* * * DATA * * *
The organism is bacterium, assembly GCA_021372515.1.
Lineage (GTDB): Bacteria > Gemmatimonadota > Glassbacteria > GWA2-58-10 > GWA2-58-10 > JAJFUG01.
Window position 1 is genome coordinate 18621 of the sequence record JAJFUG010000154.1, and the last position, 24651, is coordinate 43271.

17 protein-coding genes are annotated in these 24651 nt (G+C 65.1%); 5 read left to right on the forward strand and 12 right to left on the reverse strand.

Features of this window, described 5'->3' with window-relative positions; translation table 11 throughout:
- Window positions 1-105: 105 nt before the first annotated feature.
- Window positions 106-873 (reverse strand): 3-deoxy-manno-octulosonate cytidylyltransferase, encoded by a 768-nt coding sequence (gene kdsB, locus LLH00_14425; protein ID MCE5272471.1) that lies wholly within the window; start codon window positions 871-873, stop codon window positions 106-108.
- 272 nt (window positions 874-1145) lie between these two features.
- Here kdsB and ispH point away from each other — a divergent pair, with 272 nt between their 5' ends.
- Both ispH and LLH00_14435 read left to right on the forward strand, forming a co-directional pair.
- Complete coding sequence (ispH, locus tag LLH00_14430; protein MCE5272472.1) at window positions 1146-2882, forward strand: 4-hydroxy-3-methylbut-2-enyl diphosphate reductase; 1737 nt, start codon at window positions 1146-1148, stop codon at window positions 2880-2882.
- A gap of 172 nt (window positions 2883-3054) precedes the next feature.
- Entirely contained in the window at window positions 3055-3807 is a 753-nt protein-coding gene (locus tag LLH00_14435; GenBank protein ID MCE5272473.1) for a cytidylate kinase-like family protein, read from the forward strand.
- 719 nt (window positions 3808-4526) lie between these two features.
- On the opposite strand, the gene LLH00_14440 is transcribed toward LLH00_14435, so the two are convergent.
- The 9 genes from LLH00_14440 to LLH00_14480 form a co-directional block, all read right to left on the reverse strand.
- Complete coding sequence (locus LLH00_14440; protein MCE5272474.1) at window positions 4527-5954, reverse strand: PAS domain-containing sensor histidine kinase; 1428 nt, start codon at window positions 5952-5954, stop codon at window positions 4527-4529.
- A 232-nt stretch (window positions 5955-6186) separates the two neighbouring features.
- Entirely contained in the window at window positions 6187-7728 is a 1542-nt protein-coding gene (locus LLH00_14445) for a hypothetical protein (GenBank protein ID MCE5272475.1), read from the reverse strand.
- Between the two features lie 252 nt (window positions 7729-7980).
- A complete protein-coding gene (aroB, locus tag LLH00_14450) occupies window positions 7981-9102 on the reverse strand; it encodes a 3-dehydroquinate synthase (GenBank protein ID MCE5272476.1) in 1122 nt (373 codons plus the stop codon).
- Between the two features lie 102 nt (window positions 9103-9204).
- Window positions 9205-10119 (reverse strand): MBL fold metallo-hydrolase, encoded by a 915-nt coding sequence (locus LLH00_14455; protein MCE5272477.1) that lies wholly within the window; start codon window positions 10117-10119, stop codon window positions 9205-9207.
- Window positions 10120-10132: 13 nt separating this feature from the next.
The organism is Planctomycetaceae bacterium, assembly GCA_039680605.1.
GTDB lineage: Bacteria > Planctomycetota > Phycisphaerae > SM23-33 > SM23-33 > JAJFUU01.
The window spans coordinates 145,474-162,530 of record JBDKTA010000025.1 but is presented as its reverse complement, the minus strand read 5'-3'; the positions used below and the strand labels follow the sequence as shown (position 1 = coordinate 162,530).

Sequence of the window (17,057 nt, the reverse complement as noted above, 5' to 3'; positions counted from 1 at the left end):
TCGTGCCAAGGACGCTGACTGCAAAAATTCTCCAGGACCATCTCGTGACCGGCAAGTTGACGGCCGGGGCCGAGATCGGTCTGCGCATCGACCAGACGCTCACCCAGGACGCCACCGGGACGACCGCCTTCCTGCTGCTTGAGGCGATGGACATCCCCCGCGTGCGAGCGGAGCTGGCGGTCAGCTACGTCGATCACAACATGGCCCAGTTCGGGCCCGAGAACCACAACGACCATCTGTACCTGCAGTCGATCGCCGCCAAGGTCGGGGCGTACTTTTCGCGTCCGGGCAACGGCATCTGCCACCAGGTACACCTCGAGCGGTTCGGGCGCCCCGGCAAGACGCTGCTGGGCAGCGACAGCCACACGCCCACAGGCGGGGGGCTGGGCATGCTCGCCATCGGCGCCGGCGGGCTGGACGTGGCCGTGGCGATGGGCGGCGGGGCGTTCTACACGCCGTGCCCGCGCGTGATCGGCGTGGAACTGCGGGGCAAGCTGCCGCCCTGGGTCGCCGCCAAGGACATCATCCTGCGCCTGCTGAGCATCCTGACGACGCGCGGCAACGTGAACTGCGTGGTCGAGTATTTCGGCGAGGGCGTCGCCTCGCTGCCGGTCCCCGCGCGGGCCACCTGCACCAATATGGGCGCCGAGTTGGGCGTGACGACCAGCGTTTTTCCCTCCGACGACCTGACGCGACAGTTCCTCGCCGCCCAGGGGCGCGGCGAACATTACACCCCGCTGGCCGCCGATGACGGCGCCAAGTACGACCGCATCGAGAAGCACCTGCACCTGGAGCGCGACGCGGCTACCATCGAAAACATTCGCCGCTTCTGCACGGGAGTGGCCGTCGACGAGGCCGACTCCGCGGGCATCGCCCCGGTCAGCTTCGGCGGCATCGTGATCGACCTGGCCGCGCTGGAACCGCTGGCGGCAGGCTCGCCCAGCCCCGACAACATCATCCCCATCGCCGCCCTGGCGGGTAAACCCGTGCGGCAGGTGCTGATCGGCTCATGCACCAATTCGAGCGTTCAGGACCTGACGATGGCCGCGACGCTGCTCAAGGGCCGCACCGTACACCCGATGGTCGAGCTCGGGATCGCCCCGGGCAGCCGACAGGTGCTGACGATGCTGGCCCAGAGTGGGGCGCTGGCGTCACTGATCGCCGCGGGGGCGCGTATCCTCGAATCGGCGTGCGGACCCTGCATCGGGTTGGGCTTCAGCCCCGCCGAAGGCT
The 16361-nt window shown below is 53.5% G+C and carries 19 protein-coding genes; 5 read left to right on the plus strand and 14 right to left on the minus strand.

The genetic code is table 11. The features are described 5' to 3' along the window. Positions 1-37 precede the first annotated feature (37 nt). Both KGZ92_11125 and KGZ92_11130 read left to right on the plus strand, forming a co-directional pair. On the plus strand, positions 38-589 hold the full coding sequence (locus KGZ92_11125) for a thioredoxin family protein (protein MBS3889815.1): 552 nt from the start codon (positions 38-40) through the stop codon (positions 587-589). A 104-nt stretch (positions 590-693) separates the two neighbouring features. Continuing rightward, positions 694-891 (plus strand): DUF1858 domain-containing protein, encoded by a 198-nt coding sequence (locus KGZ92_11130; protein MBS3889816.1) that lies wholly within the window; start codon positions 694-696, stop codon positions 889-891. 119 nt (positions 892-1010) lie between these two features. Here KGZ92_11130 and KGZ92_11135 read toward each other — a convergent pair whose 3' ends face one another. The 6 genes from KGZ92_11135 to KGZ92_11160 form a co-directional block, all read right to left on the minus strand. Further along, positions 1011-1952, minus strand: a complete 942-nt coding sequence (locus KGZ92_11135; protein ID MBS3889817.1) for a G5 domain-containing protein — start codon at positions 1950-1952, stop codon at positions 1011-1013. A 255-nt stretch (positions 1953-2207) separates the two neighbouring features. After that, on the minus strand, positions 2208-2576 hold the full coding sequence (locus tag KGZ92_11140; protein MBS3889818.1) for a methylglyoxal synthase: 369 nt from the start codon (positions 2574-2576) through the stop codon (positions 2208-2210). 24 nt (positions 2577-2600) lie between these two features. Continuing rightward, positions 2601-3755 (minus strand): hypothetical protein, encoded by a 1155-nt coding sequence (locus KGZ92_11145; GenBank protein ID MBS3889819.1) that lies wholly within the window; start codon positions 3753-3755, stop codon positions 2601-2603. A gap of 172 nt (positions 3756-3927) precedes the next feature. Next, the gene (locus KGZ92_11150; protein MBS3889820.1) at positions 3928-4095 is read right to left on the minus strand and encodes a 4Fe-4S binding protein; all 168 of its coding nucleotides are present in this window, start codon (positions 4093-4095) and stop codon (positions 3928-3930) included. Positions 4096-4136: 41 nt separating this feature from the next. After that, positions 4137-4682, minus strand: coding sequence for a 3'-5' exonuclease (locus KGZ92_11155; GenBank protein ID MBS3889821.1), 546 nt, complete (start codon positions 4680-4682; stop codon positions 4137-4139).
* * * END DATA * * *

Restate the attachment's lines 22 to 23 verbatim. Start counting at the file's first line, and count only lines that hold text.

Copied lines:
- Between the two features lie 102 nt (window positions 9103-9204).
- Window positions 9205-10119 (reverse strand): MBL fold metallo-hydrolase, encoded by a 915-nt coding sequence (locus LLH00_14455; protein MCE5272477.1) that lies wholly within the window; start codon window positions 10117-10119, stop codon window positions 9205-9207.